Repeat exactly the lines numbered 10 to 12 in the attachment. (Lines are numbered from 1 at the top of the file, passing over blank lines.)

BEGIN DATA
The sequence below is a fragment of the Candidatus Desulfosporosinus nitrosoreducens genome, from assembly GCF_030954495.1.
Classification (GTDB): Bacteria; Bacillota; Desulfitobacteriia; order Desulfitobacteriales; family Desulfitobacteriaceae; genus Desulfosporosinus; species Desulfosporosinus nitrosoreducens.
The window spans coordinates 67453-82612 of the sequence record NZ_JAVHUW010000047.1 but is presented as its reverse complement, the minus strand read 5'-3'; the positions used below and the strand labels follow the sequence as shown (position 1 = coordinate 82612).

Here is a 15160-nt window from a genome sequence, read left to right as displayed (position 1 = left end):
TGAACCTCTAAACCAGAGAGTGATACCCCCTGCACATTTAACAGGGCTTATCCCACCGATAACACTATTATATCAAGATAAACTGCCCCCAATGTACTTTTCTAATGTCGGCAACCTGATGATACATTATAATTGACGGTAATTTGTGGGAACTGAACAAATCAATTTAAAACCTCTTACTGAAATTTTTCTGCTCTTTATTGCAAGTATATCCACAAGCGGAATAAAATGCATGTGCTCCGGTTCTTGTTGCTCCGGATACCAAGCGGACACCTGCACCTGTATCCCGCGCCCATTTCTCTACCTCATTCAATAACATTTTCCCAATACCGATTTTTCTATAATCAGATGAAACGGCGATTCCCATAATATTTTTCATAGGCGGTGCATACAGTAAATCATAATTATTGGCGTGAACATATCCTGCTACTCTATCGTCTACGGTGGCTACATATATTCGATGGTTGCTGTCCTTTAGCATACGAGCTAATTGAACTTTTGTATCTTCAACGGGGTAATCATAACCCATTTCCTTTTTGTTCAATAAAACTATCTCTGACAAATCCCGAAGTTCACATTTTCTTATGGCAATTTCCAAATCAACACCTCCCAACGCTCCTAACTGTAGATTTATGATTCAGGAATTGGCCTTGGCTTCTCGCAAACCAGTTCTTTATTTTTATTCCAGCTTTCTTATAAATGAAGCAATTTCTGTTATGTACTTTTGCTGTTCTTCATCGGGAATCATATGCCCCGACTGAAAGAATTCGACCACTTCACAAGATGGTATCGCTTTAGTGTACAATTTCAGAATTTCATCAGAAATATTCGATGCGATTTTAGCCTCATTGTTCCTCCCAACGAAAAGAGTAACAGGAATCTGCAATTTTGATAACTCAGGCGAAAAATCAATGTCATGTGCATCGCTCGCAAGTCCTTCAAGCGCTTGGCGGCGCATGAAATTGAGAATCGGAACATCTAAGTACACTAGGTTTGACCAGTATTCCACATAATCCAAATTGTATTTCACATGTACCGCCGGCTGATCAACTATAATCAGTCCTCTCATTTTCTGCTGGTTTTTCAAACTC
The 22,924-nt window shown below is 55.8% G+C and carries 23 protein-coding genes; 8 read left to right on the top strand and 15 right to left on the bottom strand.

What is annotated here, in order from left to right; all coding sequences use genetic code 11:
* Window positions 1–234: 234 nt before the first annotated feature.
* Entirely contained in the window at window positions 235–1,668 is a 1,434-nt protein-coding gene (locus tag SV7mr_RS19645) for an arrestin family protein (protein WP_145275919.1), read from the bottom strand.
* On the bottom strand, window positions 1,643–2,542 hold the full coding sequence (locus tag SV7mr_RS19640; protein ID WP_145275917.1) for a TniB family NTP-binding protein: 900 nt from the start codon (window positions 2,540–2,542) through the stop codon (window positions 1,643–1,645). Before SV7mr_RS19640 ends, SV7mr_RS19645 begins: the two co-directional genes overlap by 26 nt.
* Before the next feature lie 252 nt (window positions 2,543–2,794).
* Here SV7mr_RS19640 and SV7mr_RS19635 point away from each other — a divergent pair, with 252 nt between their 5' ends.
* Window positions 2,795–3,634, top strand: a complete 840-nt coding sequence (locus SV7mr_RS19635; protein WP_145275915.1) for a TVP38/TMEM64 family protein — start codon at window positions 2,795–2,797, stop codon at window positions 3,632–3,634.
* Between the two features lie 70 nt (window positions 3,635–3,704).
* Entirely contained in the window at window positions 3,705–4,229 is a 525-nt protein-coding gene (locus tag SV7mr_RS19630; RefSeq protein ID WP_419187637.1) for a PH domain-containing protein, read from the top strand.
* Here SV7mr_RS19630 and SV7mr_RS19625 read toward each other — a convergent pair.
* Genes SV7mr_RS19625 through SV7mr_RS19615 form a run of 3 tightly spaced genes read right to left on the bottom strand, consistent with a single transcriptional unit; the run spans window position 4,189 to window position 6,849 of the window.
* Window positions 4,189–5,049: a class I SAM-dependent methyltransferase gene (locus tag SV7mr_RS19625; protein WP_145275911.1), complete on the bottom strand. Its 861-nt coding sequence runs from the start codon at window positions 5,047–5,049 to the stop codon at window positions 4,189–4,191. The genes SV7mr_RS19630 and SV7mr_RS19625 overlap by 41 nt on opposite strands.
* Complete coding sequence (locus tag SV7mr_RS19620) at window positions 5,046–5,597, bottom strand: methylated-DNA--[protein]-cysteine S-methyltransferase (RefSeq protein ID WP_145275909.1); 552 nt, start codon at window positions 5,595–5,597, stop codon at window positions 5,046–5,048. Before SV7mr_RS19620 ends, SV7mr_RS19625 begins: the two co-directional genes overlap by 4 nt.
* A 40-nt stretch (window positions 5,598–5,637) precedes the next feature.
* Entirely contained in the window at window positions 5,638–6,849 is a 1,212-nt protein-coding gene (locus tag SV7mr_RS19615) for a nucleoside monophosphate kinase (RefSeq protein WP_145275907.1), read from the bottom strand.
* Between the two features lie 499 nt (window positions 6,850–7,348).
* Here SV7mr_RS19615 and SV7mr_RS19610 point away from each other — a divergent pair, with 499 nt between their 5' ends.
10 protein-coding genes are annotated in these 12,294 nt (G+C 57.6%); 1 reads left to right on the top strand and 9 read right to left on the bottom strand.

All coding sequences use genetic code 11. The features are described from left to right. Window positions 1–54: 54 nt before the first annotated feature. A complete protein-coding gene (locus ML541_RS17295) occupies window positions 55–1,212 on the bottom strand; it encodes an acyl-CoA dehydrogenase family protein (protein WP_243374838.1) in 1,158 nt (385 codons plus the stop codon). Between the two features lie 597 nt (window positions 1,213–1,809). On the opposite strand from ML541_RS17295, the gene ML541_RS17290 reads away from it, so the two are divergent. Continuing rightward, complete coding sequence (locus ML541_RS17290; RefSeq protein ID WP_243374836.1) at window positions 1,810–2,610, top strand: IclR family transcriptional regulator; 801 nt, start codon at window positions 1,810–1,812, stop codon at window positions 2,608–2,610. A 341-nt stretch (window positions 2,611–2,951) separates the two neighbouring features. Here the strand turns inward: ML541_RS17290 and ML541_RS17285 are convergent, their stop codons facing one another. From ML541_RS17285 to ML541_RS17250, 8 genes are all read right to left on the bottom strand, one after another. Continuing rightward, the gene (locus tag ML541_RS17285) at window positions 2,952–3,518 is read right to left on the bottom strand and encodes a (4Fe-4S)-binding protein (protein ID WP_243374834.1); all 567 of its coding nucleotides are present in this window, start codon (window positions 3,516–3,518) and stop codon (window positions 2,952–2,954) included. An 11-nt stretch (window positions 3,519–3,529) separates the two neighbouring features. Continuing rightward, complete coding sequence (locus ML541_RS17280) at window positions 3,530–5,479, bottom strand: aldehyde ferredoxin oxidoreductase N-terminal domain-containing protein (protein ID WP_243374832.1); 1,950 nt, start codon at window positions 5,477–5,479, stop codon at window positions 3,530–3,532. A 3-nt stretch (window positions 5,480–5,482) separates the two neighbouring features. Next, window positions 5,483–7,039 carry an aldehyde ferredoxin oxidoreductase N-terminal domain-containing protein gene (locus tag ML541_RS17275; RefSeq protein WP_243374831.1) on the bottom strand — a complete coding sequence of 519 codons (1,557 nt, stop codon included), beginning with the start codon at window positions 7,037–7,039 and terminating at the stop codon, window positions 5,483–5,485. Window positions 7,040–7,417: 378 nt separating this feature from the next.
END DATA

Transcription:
* On the bottom strand, window positions 1,643–2,542 hold the full coding sequence (locus tag SV7mr_RS19640; protein ID WP_145275917.1) for a TniB family NTP-binding protein: 900 nt from the start codon (window positions 2,540–2,542) through the stop codon (window positions 1,643–1,645). Before SV7mr_RS19640 ends, SV7mr_RS19645 begins: the two co-directional genes overlap by 26 nt.
* Before the next feature lie 252 nt (window positions 2,543–2,794).
* Here SV7mr_RS19640 and SV7mr_RS19635 point away from each other — a divergent pair, with 252 nt between their 5' ends.